As I mentioned in a previous article, I finally pulled the trigger on a pair of Red Wing boots. I spent quite some time mulling over this decision, 3-4 years in fact. Now that I have them, of course I need to further over-analyze how to care of them.
Shoe shining and shoe care seems as mystical an art as shaving with a safety razor and badger brush. It seems complicated and esoteric at first, but when you really dig deep into it, you realize… it really is.
Just like getting that perfect shave with classic tools, everyone has their own opinion on what to do to break in a pair of leather boots and how to condition and maintain the leather. Digging around the internet, people say to take a shower wearing your boots, or filling them with hot water and then wearing them around until they dry…. Seriously?
Other experts maintain that “a monthly routine of ritualistically cleaning them by candlelight and applying various scented oils is a must”. Bragging about the frequency in which they clean and shine their boots, like it’s a contest.
I was almost ready to climb aboard, figuring the $280 price tag meant I was agreeing to buy into this maintenance schedule. It’s akin to buying a Mercedes or Land Rover. You don’t buy one thinking you don’t have to pay for $100 dollar oil changes. You buy one because you can afford the costly parts and regular maintenance. Right?
But then, I remembered these are freaking Red Wings. These boots were made to take a beating. Especially being Chelsea Ranchers. These were designed for ranch owners to wear out on the farm, doing chores and checking livestock. They’re meant to get dirty, scuffed, and muddy. These boots are cattle dogs. Not poodles. They aren’t supposed to be pampered, cuddled, and lovingly massaged by a Swedish dude named Lars. The last thing I want these boots to look like are the ones worn by this hipster on Newbury Street, rocking his one-of-ten pairs of “lumberjack boots” that have never met anything besides pavement.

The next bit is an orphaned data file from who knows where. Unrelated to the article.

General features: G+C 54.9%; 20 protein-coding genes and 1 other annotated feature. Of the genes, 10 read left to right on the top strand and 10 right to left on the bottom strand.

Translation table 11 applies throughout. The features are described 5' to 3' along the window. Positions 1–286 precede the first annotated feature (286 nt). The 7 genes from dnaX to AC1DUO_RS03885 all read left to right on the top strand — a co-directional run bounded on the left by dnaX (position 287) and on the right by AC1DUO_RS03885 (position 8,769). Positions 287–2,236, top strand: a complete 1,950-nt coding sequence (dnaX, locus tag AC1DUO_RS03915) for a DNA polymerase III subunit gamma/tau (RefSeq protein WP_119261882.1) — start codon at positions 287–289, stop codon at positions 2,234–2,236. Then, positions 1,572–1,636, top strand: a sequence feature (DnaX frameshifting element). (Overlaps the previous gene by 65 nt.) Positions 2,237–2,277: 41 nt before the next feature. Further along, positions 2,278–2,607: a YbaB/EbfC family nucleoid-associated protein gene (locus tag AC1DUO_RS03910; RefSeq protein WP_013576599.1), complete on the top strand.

And so, with that, they won’t be. Your’s don’t have to either. Make a stand!
Upon coming to this decision, I promptly deleted the $50 shopping cart I’d assembled on Amazon. Filled with all sorts of snake oils, creams, polishes, and every size of imported horse-hair brush (from Pony to Clydesdale). Instead, I’m buying some cheap brushes (one dirty and one clean) and a tub of Red Wing boot oil. I’ll throw on one coat to start, and see how far it takes me. If its a month from now or a year from now, I’m just going to watch the leather for when its dry, give it another coating of oil. If the boots look especially dirty, a couple quick swipes with the brush and I’ll be on my way.
This is one of those times where I have to step back and un-complicate things. Maybe you should too. If you’re reading this, chances are you might be neck deep in uber-boot care fever. Take a break for a moment and realize what you’re doing. Have a snickers, you little man-diva. You’re creating for yourself a new chore of caring your boots instead of wearing them.
I forget sometimes that things need character. Cast iron skillets need a patina. Work pants need dirt. Hands need scars. Boots shouldn’t be any different.
To see how this mentality has faired for me and my kickers, check out Boot Care Made Simple: Part Deux